Get your full text copy in PDF
Sundeep Grandhe, Tushar Bajaj, Hanh Duong, Saman N. Ratnayake
(Department of Medicine, Kern Medical Center, University of California, Los Angeles (UCLA), Bakersfield, USA)
Am J Case Rep 2019; 20:664-667
Metastatic basaloid squamous cell carcinoma is a fatal, high-grade variant of squamous cell carcinoma that is extremely rare in the oral cavity. We present a rare case of metastatic basaloid squamous cell carcinoma arising from the hypopharynx with pulmonary and brain metastases. Recognizing this diagnostic subtype is of critical importance due to the aggressive nature and high incidence of recurrence, lymph node metastases, and mortality.
CASE REPORT: A 42-year-old male arrived at the Emergency Department reporting a 1-week headache. Six months prior, he reported throat pain and neck swelling. Triple endoscopy revealed a large ulcerative tumor. A carbon dioxide laser procedure debulked and removed the mass. Incisional biopsy with histopathology was consistent with invasive basaloid squamous cell carcinoma. Computed tomography (CT) of the neck with contrast demonstrated bilateral cervical level II/III necrotic adenopathy, and CT chest with contrast demonstrated bilateral pulmonary nodules. The patient completed chemoradiation therapy with cisplatin; however, repeat CT chest revealed enlarging intrapulmonary metastases. CT brain without contrast demonstrated a central brainstem lesion. The patient started treatment with pembrolizumab. On day 14 of treatment, he presented to the Emergency Department again for headache. MRI of brain with contrast demonstrated a new lesion with vasogenic edema. Intravenous dexamethasone was started and the decision to pursue stereotactic radiosurgery was made.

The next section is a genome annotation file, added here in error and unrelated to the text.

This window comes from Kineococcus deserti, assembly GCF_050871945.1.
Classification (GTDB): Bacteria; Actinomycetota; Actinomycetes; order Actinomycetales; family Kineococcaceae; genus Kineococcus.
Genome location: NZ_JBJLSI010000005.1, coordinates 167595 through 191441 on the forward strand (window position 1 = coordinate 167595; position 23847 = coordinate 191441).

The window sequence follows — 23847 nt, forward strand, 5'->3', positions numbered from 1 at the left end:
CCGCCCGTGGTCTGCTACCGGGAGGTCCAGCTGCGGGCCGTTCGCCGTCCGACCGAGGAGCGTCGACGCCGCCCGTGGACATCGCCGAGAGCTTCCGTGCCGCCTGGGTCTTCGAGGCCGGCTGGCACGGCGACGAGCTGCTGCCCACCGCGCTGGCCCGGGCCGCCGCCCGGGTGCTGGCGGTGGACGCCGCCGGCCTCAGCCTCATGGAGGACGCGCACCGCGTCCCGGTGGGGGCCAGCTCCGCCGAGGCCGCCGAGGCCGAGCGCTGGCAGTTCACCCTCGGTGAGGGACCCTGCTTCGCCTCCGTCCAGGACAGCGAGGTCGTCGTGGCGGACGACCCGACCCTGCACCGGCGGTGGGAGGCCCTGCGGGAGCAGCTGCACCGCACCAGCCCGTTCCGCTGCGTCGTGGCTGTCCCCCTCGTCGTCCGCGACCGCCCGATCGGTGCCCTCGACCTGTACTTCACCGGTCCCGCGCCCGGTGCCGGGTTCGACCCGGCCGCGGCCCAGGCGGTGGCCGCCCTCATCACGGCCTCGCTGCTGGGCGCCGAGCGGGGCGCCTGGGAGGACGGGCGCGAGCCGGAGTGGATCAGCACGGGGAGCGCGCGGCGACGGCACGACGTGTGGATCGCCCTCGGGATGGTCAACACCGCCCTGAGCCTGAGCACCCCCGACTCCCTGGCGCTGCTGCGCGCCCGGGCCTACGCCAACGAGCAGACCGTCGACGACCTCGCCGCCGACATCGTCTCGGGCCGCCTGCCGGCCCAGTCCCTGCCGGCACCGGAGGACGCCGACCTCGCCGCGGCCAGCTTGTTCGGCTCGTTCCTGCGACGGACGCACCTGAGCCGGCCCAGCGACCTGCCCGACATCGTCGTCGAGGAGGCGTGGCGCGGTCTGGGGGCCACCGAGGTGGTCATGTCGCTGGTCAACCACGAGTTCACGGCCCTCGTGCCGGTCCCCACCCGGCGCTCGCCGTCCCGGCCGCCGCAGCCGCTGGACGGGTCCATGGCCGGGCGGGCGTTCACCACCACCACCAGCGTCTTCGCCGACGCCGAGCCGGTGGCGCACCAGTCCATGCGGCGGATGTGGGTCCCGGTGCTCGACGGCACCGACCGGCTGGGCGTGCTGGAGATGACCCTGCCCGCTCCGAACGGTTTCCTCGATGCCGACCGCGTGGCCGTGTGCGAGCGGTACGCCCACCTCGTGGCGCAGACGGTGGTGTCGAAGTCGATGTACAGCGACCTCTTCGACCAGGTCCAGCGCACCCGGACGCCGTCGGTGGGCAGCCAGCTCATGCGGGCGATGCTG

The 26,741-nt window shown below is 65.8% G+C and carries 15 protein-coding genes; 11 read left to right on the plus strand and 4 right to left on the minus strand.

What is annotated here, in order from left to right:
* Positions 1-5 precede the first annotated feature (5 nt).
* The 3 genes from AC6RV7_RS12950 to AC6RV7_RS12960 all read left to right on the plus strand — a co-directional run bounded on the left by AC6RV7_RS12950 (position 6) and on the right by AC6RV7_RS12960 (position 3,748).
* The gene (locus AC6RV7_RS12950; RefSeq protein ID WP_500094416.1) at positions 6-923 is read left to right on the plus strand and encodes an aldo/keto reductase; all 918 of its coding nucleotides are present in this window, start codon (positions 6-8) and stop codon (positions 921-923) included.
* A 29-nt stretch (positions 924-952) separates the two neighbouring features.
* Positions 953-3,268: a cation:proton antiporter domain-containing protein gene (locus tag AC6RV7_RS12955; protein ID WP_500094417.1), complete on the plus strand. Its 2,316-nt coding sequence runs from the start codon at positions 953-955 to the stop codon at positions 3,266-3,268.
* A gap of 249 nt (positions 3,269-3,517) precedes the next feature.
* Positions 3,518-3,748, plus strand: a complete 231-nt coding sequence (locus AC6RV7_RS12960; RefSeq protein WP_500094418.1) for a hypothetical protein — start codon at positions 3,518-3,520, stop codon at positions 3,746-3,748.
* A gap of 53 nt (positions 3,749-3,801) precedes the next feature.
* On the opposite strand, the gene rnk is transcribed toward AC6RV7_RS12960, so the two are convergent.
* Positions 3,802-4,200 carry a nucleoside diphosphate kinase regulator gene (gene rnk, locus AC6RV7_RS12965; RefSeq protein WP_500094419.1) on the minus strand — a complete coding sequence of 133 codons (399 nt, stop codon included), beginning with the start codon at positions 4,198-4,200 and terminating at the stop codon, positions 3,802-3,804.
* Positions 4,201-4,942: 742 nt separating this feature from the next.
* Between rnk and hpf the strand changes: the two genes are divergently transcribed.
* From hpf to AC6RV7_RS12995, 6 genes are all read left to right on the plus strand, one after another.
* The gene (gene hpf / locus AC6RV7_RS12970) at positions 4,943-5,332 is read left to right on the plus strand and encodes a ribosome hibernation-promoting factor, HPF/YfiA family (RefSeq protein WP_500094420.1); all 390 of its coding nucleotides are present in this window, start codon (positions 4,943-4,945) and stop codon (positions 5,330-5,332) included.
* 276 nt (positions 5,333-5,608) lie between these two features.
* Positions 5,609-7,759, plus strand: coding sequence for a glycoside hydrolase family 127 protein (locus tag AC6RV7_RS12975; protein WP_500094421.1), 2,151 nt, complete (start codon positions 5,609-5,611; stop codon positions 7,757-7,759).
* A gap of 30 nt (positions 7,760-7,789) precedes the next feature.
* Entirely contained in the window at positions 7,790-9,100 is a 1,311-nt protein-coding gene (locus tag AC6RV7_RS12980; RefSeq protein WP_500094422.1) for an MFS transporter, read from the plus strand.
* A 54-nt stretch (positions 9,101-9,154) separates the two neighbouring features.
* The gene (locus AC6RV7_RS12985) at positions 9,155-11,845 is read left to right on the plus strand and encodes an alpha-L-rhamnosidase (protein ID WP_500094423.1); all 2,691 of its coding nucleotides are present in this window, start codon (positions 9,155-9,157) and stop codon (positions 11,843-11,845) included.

CONCLUSIONS: The diagnosis of basaloid squamous cell carcinoma in the setting of intrapulmonary and brain metastases is an extremely rare, high-grade bimorphic aggressive variant of squamous cell carcinoma that needs to be histopathologically differentiated from other tumors. Given its high mortality rate and poor prognosis the decision to pursue further treatment versus aggressive palliative care should be discussed.